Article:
The hardest part of teaching world history for me was trying to teach the concept of time, calendars, and time keeping. It is a difficult concept when you learn that calendars are man-made and that common time periods to us (ancient world, Renaissance, etc.) do not match the time periods outside of Europe. But my world history timelines will help eliminate confusion and add a visual teaching aid.
- Simplified European History
- Asian History (Japanese, Indian, and Chinese)
- Middle Eastern History and Ancient Egypt
- The Whole Series Bundle
Each timeline resource comes with two different sizes. I personally like a skinny poster but others like more traditional proportions. Now, you can choose.
These posters are colorful and decorative but also give valuable information to your students. I recommend displaying them near each other so your students have the opportunity to compare when time periods are compared to other time periods.
Ancient Egypt comes with two different types of timeline posters: a poster displaying the dynasties and dates while the other poster showcases the People, Places, and Things of Ancient Egypt. I love this option because it displays the information with the dates rather than having to spend time figuring out where on the timeline the information fits. Sometimes, time is a premium and this little difference helps with pacing.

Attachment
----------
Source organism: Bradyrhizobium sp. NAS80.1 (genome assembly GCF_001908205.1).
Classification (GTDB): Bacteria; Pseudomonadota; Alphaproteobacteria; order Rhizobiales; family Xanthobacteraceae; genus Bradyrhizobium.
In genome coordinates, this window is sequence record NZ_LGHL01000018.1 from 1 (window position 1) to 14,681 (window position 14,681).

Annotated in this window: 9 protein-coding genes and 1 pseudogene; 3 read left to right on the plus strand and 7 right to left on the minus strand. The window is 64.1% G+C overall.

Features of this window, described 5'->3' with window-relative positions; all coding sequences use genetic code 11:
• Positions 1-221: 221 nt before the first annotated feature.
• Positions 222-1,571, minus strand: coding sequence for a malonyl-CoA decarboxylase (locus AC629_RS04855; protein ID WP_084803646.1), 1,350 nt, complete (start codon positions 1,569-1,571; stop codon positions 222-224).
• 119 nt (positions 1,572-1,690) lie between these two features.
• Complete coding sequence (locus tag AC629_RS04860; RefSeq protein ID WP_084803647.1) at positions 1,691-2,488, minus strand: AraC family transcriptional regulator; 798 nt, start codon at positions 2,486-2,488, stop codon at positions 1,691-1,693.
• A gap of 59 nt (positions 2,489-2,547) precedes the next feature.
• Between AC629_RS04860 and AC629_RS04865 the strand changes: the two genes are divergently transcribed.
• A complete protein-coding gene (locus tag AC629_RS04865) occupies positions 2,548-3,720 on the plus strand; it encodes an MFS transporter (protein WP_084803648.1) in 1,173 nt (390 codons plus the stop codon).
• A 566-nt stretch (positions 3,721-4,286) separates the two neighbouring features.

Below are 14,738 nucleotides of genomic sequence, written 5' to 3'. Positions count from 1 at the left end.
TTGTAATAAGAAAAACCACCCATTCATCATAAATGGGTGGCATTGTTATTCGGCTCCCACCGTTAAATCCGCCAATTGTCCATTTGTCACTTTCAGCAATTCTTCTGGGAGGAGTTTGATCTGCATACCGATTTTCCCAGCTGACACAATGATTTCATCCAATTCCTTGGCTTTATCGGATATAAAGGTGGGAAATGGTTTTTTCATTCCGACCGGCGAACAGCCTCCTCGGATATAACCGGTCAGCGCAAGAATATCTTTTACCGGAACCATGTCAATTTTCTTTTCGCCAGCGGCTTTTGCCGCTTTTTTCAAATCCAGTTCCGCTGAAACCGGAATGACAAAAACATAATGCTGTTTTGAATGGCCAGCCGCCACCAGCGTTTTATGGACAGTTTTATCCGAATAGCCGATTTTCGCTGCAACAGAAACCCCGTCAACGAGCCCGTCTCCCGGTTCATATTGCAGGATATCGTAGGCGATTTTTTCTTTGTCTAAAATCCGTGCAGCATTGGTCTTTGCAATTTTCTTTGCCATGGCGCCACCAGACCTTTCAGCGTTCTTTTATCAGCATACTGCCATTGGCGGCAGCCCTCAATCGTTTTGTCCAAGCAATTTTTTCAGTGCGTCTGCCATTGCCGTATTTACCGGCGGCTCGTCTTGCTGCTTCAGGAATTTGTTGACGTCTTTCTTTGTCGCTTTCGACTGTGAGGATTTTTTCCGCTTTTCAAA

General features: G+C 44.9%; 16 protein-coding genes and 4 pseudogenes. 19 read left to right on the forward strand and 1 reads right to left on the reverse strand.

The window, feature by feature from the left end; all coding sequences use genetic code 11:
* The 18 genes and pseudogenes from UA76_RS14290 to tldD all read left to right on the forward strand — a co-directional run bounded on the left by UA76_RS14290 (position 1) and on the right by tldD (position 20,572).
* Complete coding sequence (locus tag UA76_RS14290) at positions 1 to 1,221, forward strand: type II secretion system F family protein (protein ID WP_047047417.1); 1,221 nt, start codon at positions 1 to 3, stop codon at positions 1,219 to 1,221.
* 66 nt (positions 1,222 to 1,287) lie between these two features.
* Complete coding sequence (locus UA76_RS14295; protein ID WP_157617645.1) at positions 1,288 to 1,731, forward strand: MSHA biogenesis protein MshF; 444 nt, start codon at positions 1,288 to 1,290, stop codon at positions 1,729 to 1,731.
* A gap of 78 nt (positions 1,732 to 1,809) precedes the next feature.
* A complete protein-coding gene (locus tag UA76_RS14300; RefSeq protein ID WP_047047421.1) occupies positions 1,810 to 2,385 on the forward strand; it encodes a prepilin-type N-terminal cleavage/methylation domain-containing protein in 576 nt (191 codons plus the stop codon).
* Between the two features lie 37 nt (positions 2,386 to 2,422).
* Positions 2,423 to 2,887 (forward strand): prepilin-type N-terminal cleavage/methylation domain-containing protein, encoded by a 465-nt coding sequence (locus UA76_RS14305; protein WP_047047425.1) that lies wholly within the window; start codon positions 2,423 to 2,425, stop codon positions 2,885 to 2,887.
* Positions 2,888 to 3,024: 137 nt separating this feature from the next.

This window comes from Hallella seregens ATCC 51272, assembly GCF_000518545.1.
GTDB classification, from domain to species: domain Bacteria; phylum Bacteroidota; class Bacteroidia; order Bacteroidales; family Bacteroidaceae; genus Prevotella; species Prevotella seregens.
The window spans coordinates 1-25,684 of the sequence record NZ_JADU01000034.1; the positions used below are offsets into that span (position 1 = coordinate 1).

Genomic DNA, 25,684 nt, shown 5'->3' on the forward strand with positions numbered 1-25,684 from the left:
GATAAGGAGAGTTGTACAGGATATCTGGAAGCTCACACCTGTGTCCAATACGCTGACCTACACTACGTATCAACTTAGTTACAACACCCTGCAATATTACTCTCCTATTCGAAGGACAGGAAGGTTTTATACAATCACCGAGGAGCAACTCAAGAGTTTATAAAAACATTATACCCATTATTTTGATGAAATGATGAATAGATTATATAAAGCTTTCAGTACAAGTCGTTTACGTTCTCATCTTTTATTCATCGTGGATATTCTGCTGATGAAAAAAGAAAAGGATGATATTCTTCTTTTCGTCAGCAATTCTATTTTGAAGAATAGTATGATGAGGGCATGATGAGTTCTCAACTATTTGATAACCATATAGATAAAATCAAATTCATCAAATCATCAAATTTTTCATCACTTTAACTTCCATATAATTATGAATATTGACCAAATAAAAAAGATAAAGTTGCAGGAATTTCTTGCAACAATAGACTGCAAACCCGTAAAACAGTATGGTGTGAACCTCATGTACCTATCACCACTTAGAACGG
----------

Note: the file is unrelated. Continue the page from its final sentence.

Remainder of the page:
Digital Download. How do I actually get the timeline?
You send the posters to any printer, pick your size and finish and voila! Posters for your classroom. I recommend laminating them for durability and I love writing on stuff. I wrote on my posters all the time and would never skip the lamination process.
But the beauty of you choosing where to print is you can watch for sales and discounts. The amount of money you spend is entirely up to you!
The skinny poster is printed on glossy paper while the poster on the right is matte. They are obviously different dimensions and you get both when you purchase the timelines. Choose which size works best for you.
When I chose Staples to print these, I was cautioned by the online system that the images were going to be blurry. I disagree. I think they turned out beautifully and are cheaper than if I purchased them from other educational resource companies.
This is an up close picture of one of my Staples printed posters. This picture has not be altered in any way and as you can see, it is not blurry. I did have to trim the edges because of the dimensions of the poster. Use a straight edge and a sharp box cutter.
I’m also on TeachersDojo.
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